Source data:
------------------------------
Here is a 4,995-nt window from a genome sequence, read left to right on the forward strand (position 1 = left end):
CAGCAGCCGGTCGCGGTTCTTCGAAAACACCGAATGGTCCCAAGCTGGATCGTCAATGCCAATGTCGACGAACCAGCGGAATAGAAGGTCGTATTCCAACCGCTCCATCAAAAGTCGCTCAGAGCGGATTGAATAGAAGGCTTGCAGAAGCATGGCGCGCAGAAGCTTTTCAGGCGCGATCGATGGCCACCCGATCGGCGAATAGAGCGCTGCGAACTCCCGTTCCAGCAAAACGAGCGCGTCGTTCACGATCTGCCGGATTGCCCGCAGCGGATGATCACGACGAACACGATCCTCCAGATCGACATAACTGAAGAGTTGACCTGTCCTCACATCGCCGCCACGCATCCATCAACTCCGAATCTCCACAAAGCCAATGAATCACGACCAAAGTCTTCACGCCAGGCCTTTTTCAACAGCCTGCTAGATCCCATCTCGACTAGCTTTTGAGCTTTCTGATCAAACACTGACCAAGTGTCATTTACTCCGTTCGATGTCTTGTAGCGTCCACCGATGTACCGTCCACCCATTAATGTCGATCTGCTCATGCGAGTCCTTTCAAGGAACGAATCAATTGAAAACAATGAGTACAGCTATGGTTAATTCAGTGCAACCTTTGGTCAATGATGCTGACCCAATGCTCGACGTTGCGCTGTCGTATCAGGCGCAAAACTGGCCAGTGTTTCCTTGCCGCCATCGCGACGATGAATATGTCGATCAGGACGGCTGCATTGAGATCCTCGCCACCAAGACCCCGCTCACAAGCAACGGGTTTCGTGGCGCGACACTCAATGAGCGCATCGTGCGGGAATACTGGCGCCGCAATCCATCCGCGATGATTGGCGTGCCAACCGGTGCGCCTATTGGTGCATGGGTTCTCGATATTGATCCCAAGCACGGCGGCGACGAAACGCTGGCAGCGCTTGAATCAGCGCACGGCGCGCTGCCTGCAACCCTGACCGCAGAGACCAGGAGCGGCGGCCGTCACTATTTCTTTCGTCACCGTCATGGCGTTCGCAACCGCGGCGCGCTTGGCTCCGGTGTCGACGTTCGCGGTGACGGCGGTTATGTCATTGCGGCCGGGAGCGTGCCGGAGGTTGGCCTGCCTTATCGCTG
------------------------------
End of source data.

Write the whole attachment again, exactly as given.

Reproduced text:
Here is a 4,995-nt window from a genome sequence, read left to right on the forward strand (position 1 = left end):
CAGCAGCCGGTCGCGGTTCTTCGAAAACACCGAATGGTCCCAAGCTGGATCGTCAATGCCAATGTCGACGAACCAGCGGAATAGAAGGTCGTATTCCAACCGCTCCATCAAAAGTCGCTCAGAGCGGATTGAATAGAAGGCTTGCAGAAGCATGGCGCGCAGAAGCTTTTCAGGCGCGATCGATGGCCACCCGATCGGCGAATAGAGCGCTGCGAACTCCCGTTCCAGCAAAACGAGCGCGTCGTTCACGATCTGCCGGATTGCCCGCAGCGGATGATCACGACGAACACGATCCTCCAGATCGACATAACTGAAGAGTTGACCTGTCCTCACATCGCCGCCACGCATCCATCAACTCCGAATCTCCACAAAGCCAATGAATCACGACCAAAGTCTTCACGCCAGGCCTTTTTCAACAGCCTGCTAGATCCCATCTCGACTAGCTTTTGAGCTTTCTGATCAAACACTGACCAAGTGTCATTTACTCCGTTCGATGTCTTGTAGCGTCCACCGATGTACCGTCCACCCATTAATGTCGATCTGCTCATGCGAGTCCTTTCAAGGAACGAATCAATTGAAAACAATGAGTACAGCTATGGTTAATTCAGTGCAACCTTTGGTCAATGATGCTGACCCAATGCTCGACGTTGCGCTGTCGTATCAGGCGCAAAACTGGCCAGTGTTTCCTTGCCGCCATCGCGACGATGAATATGTCGATCAGGACGGCTGCATTGAGATCCTCGCCACCAAGACCCCGCTCACAAGCAACGGGTTTCGTGGCGCGACACTCAATGAGCGCATCGTGCGGGAATACTGGCGCCGCAATCCATCCGCGATGATTGGCGTGCCAACCGGTGCGCCTATTGGTGCATGGGTTCTCGATATTGATCCCAAGCACGGCGGCGACGAAACGCTGGCAGCGCTTGAATCAGCGCACGGCGCGCTGCCTGCAACCCTGACCGCAGAGACCAGGAGCGGCGGCCGTCACTATTTCTTTCGTCACCGTCATGGCGTTCGCAACCGCGGCGCGCTTGGCTCCGGTGTCGACGTTCGCGGTGACGGCGGTTATGTCATTGCGGCCGGGAGCGTGCCGGAGGTTGGCCTGCCTTATCGCTG